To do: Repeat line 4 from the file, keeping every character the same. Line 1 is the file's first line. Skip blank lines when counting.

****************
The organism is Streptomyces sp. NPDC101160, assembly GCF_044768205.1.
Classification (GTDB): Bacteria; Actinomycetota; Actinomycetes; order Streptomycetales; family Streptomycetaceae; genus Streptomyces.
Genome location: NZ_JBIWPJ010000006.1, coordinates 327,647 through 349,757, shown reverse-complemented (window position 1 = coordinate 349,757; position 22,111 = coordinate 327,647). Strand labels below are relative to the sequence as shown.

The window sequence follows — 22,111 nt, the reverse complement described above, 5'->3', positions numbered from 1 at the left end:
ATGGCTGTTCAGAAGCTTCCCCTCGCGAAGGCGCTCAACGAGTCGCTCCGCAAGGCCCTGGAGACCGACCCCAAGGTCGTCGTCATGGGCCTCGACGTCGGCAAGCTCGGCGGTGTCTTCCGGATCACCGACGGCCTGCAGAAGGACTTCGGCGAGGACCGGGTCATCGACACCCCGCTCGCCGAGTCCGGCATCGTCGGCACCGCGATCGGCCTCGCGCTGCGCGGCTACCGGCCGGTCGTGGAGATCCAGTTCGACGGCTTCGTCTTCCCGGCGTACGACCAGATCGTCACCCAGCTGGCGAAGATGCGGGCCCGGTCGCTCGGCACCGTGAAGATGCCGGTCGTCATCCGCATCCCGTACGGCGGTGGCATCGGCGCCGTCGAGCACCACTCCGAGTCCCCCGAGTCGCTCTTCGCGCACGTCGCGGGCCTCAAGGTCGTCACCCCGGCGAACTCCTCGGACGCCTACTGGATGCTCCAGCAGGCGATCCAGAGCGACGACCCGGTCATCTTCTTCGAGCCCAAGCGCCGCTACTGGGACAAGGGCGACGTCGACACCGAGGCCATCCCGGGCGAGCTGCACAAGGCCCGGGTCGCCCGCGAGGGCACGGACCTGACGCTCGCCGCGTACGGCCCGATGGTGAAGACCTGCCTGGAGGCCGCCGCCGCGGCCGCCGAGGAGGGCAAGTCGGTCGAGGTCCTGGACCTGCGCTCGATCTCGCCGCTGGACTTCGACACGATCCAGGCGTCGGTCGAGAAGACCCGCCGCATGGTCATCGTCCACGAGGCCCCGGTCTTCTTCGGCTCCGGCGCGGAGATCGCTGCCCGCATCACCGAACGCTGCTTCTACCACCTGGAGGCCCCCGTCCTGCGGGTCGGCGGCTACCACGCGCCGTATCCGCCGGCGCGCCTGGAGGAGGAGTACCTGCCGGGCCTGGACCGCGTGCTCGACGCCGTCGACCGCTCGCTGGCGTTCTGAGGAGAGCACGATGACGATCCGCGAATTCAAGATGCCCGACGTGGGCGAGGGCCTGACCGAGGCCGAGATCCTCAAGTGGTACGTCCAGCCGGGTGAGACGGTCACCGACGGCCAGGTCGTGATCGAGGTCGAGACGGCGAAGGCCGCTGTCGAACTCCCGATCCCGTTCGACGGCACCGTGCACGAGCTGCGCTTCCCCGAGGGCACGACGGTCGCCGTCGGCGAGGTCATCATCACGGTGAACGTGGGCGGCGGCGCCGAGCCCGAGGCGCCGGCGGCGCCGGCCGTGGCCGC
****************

The window sequence follows — 22,111 nt, the reverse complement described above, 5'->3', positions numbered from 1 at the left end: